Which isn't to say that the man hasn't a sense of humor worth noting. Sometimes you turn to the first page of a book and you instantly know that you're going to want to read it through to the end. That's how Milo was for me. The first two sentences of the book are, "Summer Goodman never knew what hit her. That's because it was me, and as soon as I collided with her in the hallway - scattering every one of her perfectly indexed index cards - I disappeared into the mob of kids who'd arrived to help realphabetize her life." These lines are accompanied by an images of Milo running hell-for-leather down the hall as a now airborne Summer Goodman finds herself unexpectedly horizontal. And while you're not going to find that the book is the joke-a-page kind of title some kids have been trained to expect, when it's on it's on. For example, one of my favorite moments is when Milo complains that his neighbor has carved her pumpkin way too early in the season. By his reasoning, that pumpkin will be decaying squash by the time Halloween finally comes around. This is accompanied with a picture of said pumpkin, thinking to itself "I'm toast". And honestly, Silberberg's got a great talent for one-liners. I was particularly fond of "Apparently, my teeth, which no one was paying attention to while my mom was dead, have kind of gone their separate ways and finally it's time to rein them in before they migrate into someone else's mouth."
When you read a book where a new kid with issues moves to town and suddenly the "weird" girl wants to befriend him you have to ask yourself one question: Why does this girl want to be friends with this boy in the first place? Well, in the case of Milo you can make the argument that Hillary is hanging around Milo because she feels sorry for him. I mean the guy lost his mom, after all. That might explain her initial overtures of friendship, anyway. Now I'm reviewing this book off of a galley, so maybe this problem I've noticed won't show up in the final copy. Whatever the case, let's talk about the character of Hillary. On the cover you can see that she's pictured with straight black hair. She may even been Asian American. Look inside the book, however, and her hair appears to be as blond as Summer Goodman's golden locks. Which is it then? Inquiring minds want to know. This is our heroine, after all.
A word on Summer Goodman. It would have been so easy for Silberberg to have written the girl off as a stuck up popular girl. And certainly there are elements of that to her personality when Milo is humiliated by her on Valentine's Day. But as you read the book you sort of come to realize that Summer's a great example of how people only want what they want. So when Milo meets Summer again at the end of the story (I won't ruin how) she sloughs off any fantasies Milo may have harbored about her. She's not a bad person, just one that's more interested in herself than in Milo. Is that a crime? Is it even all that unsympathetic?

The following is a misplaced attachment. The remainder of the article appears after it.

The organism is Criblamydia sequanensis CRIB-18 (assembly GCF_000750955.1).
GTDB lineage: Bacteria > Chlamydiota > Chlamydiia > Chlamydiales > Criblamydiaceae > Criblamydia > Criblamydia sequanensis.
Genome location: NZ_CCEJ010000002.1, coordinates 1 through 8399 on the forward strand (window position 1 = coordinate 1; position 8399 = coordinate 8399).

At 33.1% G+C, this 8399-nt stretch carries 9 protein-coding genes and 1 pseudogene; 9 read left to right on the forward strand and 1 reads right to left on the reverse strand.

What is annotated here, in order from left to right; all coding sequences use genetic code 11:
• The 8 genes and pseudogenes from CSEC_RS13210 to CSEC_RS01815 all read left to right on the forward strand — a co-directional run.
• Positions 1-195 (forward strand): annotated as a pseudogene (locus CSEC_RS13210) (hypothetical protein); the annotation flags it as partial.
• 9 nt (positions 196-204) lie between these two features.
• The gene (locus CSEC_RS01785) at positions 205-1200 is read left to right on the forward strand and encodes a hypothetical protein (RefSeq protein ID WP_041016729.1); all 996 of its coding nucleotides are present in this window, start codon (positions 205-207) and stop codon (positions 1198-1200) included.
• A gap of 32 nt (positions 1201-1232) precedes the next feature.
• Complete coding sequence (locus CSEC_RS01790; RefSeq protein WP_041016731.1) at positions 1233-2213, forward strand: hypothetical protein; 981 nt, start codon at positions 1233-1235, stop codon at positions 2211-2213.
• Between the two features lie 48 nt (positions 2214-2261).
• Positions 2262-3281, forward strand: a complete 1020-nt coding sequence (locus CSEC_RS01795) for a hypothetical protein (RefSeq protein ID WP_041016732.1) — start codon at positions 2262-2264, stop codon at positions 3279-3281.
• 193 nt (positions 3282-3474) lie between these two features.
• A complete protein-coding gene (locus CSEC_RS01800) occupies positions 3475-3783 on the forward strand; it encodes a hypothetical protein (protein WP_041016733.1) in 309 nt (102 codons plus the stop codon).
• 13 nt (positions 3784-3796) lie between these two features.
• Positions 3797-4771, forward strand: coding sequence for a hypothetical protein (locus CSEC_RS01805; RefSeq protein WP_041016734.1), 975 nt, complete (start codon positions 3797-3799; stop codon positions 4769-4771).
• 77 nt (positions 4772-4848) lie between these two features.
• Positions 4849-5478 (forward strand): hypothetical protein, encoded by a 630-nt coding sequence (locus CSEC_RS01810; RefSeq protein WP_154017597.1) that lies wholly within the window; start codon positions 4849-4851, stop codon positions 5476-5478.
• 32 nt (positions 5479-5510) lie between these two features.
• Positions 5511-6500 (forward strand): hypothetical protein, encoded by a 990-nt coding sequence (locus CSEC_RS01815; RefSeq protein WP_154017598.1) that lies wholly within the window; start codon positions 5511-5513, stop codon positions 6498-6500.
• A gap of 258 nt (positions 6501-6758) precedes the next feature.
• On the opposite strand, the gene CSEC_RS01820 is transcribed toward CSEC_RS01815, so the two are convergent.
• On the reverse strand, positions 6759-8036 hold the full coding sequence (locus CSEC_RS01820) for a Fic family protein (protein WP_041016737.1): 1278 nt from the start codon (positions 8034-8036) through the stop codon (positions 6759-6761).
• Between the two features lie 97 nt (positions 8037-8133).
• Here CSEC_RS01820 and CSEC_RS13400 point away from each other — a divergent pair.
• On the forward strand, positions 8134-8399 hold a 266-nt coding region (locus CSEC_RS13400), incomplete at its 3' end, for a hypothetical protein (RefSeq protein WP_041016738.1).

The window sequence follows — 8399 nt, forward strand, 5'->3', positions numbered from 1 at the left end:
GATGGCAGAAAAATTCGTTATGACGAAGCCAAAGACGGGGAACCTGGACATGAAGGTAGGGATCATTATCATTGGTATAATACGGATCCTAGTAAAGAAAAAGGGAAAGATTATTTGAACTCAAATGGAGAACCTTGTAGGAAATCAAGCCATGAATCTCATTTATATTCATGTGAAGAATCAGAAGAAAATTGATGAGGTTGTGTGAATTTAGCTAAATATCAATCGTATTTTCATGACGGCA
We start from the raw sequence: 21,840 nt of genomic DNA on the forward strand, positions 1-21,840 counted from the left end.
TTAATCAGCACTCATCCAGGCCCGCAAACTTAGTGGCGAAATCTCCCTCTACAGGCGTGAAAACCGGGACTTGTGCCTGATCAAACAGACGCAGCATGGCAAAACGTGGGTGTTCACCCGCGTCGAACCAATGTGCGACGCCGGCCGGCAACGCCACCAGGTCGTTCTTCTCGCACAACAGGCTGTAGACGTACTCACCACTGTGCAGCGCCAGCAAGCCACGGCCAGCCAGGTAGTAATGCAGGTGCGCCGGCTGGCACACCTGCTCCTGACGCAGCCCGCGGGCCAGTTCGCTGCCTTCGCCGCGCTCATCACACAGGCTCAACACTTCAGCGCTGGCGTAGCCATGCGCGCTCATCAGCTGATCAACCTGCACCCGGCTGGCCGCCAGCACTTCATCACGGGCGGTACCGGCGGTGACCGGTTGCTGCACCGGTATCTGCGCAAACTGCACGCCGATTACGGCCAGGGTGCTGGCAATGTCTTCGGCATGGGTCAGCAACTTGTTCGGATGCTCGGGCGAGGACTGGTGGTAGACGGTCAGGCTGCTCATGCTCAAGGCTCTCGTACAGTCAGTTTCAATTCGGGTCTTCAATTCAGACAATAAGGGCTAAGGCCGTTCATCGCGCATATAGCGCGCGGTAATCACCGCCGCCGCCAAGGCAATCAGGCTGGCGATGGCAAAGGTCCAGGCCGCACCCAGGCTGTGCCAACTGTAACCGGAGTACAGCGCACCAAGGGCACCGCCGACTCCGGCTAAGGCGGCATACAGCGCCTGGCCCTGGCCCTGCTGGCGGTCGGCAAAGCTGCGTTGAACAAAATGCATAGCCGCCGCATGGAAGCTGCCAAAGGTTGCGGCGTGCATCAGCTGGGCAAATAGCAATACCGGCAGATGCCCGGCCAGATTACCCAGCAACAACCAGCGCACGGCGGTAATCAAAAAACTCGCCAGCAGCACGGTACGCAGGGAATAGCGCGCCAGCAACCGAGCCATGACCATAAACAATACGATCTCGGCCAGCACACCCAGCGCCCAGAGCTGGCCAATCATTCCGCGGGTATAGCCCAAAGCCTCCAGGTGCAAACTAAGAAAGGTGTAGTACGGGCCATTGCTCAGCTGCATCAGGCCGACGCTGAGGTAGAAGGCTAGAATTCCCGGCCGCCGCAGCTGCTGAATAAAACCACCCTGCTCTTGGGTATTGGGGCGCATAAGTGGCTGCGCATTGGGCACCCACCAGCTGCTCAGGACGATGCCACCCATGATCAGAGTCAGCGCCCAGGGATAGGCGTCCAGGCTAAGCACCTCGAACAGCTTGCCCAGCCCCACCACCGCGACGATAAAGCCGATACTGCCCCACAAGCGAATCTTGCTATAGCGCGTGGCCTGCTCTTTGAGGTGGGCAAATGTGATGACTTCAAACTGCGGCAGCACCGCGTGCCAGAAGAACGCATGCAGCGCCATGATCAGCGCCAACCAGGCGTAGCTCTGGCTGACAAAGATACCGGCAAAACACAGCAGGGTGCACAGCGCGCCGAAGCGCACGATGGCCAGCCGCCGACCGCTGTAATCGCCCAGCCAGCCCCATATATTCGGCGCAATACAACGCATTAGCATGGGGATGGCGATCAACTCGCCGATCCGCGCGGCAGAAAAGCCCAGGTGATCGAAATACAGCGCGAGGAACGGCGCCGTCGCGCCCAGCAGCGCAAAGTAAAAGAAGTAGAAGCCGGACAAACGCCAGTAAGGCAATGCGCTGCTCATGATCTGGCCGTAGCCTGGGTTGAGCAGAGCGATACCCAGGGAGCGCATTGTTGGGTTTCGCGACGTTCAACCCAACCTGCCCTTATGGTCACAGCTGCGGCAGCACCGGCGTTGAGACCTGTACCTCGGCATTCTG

There's a great deal of debate out there as to whether or not "bibliotherapy" works. Which is to say, if you encounter a kid with a dead mother, would you hand them Milo: Sticky Notes and Brain Freeze? I'm not usually a real bibliotherapy proponent, but Milo may prove to be the exception that proves the rule. I've rarely encountered a book that understands grief and grieving as well as this title. One person already wrote me about the book saying, "My husband suffered the same loss that both Milo and Alan [the author:] did, and reading this book was healing for him like nothing I've ever seen, even all these years later." Some books for kids that talk about grief and closure feel manipulative in how they chose to tug at the heartstrings. Milo, in contrast, is an honest, original, and effectively moving title. Silly packaging on the outside. Big heart and emotional core inside.
9 of 10 people found the following review helpful
on October 26, 2010
I lost my husband to cancer 2-years ago. I have read countless grief books regarding children and grieving. They are all so clinical, and often only mirror what I am living, not a lot of insight into the world of my children.